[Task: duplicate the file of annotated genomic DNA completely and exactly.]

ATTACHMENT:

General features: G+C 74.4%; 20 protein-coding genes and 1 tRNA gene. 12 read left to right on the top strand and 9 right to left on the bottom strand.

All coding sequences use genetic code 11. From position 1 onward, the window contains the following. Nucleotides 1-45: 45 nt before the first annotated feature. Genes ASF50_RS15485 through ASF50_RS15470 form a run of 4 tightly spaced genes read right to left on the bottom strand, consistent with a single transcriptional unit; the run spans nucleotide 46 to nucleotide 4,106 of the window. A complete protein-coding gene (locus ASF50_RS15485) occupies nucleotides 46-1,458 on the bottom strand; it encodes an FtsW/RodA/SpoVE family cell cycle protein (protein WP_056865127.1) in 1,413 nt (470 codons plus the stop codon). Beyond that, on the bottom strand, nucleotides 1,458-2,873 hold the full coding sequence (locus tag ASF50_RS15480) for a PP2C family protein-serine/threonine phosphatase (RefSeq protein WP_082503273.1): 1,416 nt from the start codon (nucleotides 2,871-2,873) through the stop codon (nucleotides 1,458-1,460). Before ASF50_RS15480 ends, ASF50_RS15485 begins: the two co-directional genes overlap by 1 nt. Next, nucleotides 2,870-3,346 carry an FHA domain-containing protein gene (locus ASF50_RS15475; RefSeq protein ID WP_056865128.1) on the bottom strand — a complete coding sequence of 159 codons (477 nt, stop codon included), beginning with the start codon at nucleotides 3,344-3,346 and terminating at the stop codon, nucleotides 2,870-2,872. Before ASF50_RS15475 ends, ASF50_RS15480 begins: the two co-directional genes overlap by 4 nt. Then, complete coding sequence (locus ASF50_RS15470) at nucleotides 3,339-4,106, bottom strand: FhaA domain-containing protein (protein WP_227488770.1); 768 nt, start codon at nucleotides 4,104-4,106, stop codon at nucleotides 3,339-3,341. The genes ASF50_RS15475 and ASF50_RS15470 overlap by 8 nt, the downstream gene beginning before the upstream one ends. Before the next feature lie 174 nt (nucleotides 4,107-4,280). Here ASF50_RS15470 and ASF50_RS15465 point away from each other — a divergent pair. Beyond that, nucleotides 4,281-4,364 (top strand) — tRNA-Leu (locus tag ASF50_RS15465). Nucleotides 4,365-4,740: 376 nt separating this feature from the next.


General features: G+C 74.4%; 20 protein-coding genes and 1 tRNA gene. 12 read left to right on the top strand and 9 right to left on the bottom strand.

All coding sequences use genetic code 11. From position 1 onward, the window contains the following. Nucleotides 1-45: 45 nt before the first annotated feature. Genes ASF50_RS15485 through ASF50_RS15470 form a run of 4 tightly spaced genes read right to left on the bottom strand, consistent with a single transcriptional unit; the run spans nucleotide 46 to nucleotide 4,106 of the window. A complete protein-coding gene (locus ASF50_RS15485) occupies nucleotides 46-1,458 on the bottom strand; it encodes an FtsW/RodA/SpoVE family cell cycle protein (protein WP_056865127.1) in 1,413 nt (470 codons plus the stop codon). Beyond that, on the bottom strand, nucleotides 1,458-2,873 hold the full coding sequence (locus tag ASF50_RS15480) for a PP2C family protein-serine/threonine phosphatase (RefSeq protein WP_082503273.1): 1,416 nt from the start codon (nucleotides 2,871-2,873) through the stop codon (nucleotides 1,458-1,460). Before ASF50_RS15480 ends, ASF50_RS15485 begins: the two co-directional genes overlap by 1 nt. Next, nucleotides 2,870-3,346 carry an FHA domain-containing protein gene (locus ASF50_RS15475; RefSeq protein ID WP_056865128.1) on the bottom strand — a complete coding sequence of 159 codons (477 nt, stop codon included), beginning with the start codon at nucleotides 3,344-3,346 and terminating at the stop codon, nucleotides 2,870-2,872. Before ASF50_RS15475 ends, ASF50_RS15480 begins: the two co-directional genes overlap by 4 nt. Then, complete coding sequence (locus ASF50_RS15470) at nucleotides 3,339-4,106, bottom strand: FhaA domain-containing protein (protein WP_227488770.1); 768 nt, start codon at nucleotides 4,104-4,106, stop codon at nucleotides 3,339-3,341. The genes ASF50_RS15475 and ASF50_RS15470 overlap by 8 nt, the downstream gene beginning before the upstream one ends. Before the next feature lie 174 nt (nucleotides 4,107-4,280). Here ASF50_RS15470 and ASF50_RS15465 point away from each other — a divergent pair. Beyond that, nucleotides 4,281-4,364 (top strand) — tRNA-Leu (locus tag ASF50_RS15465). Nucleotides 4,365-4,740: 376 nt separating this feature from the next.